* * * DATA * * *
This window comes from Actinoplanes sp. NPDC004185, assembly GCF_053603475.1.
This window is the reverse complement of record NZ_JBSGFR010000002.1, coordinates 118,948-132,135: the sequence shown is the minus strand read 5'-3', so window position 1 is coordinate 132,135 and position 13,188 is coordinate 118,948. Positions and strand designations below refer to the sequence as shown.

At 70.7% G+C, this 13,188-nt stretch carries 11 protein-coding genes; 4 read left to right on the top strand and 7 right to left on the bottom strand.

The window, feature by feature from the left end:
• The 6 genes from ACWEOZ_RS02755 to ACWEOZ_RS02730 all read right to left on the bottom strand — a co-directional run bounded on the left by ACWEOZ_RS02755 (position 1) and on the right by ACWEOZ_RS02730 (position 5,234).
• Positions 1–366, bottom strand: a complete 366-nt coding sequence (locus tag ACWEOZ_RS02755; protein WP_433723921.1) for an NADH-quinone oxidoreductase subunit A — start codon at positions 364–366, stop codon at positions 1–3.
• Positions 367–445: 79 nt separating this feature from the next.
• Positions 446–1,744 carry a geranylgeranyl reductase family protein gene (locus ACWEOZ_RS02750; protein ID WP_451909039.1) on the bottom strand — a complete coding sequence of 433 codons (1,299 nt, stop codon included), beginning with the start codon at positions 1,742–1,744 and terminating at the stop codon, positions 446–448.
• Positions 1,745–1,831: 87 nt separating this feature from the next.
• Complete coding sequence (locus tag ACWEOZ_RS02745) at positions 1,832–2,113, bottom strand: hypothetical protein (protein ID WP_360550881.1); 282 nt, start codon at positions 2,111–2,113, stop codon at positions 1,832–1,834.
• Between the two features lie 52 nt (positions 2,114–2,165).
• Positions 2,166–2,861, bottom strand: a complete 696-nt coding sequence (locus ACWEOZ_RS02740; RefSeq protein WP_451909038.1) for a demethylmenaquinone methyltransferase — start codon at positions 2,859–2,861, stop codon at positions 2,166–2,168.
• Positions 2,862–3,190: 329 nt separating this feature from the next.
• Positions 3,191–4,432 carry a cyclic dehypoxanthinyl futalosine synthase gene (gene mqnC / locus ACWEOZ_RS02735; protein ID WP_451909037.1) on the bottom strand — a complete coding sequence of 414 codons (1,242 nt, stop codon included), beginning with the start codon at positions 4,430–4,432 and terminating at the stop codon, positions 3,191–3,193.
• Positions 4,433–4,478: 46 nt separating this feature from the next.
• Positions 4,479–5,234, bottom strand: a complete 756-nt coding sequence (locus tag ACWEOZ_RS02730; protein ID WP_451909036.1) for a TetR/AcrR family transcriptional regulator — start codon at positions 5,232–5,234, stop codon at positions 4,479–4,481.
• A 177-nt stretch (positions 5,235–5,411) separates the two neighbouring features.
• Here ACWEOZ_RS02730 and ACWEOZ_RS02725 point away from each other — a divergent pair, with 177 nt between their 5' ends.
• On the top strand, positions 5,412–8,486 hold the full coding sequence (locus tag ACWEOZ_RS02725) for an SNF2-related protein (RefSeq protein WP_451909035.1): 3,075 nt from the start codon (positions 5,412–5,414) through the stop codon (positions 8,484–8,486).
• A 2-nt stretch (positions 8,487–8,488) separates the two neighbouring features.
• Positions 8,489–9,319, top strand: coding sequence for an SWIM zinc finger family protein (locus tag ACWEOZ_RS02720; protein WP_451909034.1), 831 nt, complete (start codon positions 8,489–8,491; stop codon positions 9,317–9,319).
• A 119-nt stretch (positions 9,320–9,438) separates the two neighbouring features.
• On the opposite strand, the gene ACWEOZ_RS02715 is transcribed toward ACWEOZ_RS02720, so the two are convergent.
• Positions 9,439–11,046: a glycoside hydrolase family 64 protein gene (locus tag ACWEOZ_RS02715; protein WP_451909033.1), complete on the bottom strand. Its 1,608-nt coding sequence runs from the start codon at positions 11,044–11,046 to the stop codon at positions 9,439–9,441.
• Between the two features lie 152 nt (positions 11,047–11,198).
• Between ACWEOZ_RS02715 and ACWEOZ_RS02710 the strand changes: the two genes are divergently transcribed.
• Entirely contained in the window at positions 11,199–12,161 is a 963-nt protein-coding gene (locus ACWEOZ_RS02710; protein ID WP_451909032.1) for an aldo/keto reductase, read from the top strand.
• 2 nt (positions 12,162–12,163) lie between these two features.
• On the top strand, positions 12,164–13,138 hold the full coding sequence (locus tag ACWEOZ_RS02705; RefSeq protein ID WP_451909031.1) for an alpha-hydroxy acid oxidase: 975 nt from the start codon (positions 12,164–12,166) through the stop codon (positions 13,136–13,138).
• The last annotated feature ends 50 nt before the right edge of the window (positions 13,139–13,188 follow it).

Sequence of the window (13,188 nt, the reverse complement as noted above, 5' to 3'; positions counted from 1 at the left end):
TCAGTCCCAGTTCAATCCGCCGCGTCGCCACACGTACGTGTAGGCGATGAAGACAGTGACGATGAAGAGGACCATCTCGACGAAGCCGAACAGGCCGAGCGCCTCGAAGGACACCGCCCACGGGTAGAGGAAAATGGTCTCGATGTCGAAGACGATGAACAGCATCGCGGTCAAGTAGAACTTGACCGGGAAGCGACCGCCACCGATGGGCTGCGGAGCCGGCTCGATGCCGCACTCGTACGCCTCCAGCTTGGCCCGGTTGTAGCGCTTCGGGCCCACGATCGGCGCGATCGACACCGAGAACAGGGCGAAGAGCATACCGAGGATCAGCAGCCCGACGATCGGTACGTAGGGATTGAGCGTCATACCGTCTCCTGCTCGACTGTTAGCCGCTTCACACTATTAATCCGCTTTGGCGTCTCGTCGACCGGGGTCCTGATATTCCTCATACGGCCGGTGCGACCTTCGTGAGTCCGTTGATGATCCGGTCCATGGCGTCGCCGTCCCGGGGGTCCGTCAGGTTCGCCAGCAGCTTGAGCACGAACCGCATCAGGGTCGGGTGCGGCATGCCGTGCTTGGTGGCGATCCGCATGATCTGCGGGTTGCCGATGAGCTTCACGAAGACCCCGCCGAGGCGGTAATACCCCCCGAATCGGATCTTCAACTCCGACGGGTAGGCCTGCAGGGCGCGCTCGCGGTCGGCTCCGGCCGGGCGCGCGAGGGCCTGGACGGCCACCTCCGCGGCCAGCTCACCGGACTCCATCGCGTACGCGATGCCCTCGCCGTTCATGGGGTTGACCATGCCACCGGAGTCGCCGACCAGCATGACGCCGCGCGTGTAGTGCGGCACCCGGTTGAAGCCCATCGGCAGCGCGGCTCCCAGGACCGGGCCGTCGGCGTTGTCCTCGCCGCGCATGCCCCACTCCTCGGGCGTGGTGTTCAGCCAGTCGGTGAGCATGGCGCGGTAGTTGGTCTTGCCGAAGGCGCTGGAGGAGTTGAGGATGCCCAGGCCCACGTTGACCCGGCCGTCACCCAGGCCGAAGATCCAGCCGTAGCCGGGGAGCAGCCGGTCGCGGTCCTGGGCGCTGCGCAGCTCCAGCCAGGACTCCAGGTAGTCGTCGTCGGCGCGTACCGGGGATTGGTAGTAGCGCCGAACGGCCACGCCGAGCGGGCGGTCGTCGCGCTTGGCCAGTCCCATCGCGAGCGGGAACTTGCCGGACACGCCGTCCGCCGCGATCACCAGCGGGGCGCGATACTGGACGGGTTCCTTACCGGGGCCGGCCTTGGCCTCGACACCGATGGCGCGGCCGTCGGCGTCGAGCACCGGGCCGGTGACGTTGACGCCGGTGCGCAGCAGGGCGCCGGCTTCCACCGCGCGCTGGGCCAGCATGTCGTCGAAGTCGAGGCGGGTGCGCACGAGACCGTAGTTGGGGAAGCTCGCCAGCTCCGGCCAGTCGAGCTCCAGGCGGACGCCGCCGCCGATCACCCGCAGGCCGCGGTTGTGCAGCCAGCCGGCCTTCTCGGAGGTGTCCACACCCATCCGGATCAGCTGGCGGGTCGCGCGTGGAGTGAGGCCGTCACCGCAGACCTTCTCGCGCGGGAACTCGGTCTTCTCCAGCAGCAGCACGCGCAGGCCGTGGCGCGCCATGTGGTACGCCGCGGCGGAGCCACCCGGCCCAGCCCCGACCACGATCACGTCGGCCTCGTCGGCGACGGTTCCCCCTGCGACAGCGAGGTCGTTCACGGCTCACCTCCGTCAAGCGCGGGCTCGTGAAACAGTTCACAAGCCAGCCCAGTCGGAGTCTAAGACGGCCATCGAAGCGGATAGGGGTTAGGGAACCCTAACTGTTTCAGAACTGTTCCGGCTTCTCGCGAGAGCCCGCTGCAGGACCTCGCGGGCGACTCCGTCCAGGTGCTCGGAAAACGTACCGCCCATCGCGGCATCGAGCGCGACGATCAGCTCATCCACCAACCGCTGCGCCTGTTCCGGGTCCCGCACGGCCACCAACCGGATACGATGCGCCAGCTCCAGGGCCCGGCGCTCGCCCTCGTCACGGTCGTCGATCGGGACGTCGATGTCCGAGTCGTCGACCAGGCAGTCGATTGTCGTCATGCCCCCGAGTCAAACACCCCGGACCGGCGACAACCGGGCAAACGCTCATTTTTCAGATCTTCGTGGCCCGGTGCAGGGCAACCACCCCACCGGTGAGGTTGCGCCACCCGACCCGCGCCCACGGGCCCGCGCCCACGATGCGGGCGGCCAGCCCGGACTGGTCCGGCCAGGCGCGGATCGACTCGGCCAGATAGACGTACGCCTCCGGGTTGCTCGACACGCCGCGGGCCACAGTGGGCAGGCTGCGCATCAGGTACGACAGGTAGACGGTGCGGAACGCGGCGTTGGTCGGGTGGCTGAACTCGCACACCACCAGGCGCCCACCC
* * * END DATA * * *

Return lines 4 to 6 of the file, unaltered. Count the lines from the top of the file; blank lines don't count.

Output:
The window, feature by feature from the left end:
• The 6 genes from ACWEOZ_RS02755 to ACWEOZ_RS02730 all read right to left on the bottom strand — a co-directional run bounded on the left by ACWEOZ_RS02755 (position 1) and on the right by ACWEOZ_RS02730 (position 5,234).
• Positions 1–366, bottom strand: a complete 366-nt coding sequence (locus tag ACWEOZ_RS02755; protein WP_433723921.1) for an NADH-quinone oxidoreductase subunit A — start codon at positions 364–366, stop codon at positions 1–3.